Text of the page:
I've been to just a handful of concerts in my life, and one of them was Elton John. Some 17 years later, I'm set to see him again in the same venue in Tupelo. That show back in the '90s was stellar, a non-stop three-hour romp from a master. Now, I'm older, and more curious about the set list. Elton isn't trying to make pop albums anymore, so it will be interesting to see what, if anything, makes the cut from latter day albums like The Diving Board and The Captain & the Kid, where the focus is back-to-basics artistry. Back in the '90s, it was a huge thrill for me when he opened with "Simple Life," a modest hit that was and is one of my all-time favorites. 

I hope to be thrilled again.

Thursday, February 27, 2014

Jeopardy! and Crackle and the Decades Tournament

Jeopardy! is in the midst of its Decades Tournament, with the '90s segment coming up next week. In conjunction with this tournament, a bunch of old Jeopardy! episodes featuring the participating contestants, with notable names such as Chuck Forrest and Frank Spankenberg, are currently available on the streaming service known as Crackle (available via Roku and many TVs and Blu-Ray players). I've never used Crackle for more than watching about two episodes of the Dana Carvey Show, but this nostalgia trip for an iconic game show has piqued my interest. The picture quality is superb, and the '80s episodes, in particular, remind us how much the presentation and tone of Jeopardy! have evolved through the years. It's a clever use of a new mode of content delivery, and it makes me wish streaming would offer everything on demand (for a price, no doubt), so I can watch a random episode of Jeopardy! or $ale of the Century from 1984 anytime I want. As for the tournament, I can't help thinking it's going to come down to something we've seen before: Ken Jennings, Brad Rutter and somebody else who doesn't have a chance.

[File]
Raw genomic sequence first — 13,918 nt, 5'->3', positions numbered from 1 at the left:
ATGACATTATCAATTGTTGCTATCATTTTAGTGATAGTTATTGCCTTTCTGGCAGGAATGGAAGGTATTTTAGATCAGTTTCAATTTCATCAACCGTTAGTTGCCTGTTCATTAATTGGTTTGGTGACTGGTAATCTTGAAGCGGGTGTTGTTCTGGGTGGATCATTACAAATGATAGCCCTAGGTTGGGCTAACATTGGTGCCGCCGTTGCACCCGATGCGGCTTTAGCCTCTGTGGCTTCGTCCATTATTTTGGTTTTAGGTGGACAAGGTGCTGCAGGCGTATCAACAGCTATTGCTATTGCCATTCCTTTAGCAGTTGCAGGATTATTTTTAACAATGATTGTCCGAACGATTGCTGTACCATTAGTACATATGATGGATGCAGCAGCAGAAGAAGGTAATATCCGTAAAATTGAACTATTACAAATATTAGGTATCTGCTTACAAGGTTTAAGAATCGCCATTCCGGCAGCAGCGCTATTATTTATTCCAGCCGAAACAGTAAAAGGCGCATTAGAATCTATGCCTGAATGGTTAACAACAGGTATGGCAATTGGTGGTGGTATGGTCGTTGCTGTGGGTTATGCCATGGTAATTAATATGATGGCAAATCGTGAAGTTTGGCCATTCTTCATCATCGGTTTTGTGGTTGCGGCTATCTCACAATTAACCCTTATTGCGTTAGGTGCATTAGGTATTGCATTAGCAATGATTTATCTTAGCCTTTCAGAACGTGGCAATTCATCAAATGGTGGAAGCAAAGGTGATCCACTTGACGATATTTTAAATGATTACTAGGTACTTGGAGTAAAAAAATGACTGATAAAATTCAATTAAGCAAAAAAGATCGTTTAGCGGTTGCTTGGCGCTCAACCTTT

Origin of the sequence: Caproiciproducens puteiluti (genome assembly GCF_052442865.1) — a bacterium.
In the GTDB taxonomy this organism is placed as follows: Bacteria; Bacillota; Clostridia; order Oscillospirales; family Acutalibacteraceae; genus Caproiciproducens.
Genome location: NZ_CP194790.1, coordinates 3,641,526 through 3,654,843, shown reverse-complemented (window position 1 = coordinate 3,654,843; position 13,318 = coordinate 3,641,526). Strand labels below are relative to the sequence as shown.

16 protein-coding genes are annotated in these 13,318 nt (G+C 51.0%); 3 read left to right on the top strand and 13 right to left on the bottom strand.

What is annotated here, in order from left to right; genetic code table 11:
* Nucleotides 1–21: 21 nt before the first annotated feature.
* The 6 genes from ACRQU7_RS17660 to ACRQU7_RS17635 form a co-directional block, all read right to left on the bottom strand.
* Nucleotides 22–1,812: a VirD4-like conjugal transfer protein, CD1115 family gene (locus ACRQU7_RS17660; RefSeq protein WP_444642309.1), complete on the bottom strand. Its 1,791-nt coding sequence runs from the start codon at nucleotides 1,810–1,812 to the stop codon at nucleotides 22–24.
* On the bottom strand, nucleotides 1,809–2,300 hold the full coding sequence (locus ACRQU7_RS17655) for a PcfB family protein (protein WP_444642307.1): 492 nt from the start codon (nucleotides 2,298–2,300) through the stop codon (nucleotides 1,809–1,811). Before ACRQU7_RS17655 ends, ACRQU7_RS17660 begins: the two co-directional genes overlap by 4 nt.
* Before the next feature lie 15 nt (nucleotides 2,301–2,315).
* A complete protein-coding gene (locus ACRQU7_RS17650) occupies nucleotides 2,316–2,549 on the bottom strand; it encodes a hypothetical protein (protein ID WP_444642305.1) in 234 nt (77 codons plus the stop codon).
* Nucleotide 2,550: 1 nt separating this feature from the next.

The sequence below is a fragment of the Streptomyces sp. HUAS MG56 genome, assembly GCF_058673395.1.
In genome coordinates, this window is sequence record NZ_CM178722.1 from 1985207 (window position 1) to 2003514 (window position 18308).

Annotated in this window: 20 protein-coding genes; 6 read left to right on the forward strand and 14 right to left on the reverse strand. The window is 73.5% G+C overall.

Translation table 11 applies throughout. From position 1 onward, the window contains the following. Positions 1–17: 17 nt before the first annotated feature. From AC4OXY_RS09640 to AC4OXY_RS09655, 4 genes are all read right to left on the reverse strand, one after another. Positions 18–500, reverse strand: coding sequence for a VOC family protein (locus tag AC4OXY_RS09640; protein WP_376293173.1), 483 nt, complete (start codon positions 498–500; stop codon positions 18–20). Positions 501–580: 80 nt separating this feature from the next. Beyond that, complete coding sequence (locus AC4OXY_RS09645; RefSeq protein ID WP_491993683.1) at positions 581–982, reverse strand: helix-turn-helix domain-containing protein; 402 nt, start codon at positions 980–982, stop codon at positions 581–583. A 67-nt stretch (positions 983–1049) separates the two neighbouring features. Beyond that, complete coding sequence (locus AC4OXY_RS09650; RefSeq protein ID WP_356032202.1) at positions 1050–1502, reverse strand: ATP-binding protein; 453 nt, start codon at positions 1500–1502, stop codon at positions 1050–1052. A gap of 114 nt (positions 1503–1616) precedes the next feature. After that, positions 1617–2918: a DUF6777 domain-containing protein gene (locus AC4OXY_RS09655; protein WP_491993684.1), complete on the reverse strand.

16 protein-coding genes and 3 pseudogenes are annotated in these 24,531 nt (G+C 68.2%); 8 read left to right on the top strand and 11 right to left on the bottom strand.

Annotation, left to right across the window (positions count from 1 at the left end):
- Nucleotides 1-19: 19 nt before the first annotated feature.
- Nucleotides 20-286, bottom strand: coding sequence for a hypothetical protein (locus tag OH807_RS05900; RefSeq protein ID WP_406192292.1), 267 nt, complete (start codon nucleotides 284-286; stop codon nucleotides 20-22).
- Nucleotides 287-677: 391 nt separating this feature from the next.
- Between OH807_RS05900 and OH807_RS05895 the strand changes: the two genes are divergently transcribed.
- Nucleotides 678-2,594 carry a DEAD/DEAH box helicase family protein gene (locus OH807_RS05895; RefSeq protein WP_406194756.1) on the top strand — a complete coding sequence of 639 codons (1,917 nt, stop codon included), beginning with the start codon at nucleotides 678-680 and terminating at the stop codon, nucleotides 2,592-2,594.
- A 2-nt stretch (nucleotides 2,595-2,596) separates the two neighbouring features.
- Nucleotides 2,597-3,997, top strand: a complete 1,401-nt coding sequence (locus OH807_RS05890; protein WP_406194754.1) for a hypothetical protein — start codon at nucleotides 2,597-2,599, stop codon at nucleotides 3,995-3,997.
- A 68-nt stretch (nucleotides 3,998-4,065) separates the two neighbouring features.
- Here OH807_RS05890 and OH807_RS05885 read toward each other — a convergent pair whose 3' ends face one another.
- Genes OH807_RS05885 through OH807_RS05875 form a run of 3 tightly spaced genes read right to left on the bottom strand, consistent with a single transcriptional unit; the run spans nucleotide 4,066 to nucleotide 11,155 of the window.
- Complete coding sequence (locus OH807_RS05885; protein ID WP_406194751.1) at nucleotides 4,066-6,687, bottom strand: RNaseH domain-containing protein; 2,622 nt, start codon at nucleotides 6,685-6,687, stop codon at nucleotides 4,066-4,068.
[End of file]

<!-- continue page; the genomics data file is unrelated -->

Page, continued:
Monday, February 10, 2014

A note to WeatherNation

Dear WeatherNation,

Now that you have acquired 20 million potential new viewers since DirecTV added you to its lineup about a month ago, please consider stepping it up a notch. 

I know it's tempting to sit back and watch with a bucket of buttery popcorn while the corporate slap fight between DirecTV and The Weather Channel plays out, but I'm finding your coverage a bit slight. I keep seeing your meteorologists reciting six-day forecasts for city after city followed by the drought monitor map every five minutes. How about some analysis and extended prognostication for the whole country?

On the plus side, your graphics and presentation are pretty sleek. Some people probably haven't even noticed that you aren't The Weather Channel since DirecTV slyly put you in their slot at 362. Fate has smiled upon you: DirecTV chose to make an example of The Weather Channel, and AccuWeather didn't have their channel ready to go yet. It's your moment; don't fumble.

Thanks and good luck,

Thursday, January 30, 2014

American Horror Story and Fleetwood Mac's "Seven Wonders"

Kudos to American Horror Story for putting the spotlight on one of witchy woman Stevie Nicks' best efforts with Fleetwood Mac, "Seven Wonders," in the opening sequence of the final episode of the Coven season; the enchanted #19 hit from 1987 was the perfect fit for the competition for supremacy that filled the final episode:

I wish this show a long life, but it has yet to come up with a season that doesn't grow tedious before it wraps things up. Jessica Lange is magical, however, and I'm afraid her presence will be sorely missed when she hangs it up after the next installment. It was a hoot to have Nicks participate in the show, and props to Kathy Bates for a great turn, as well.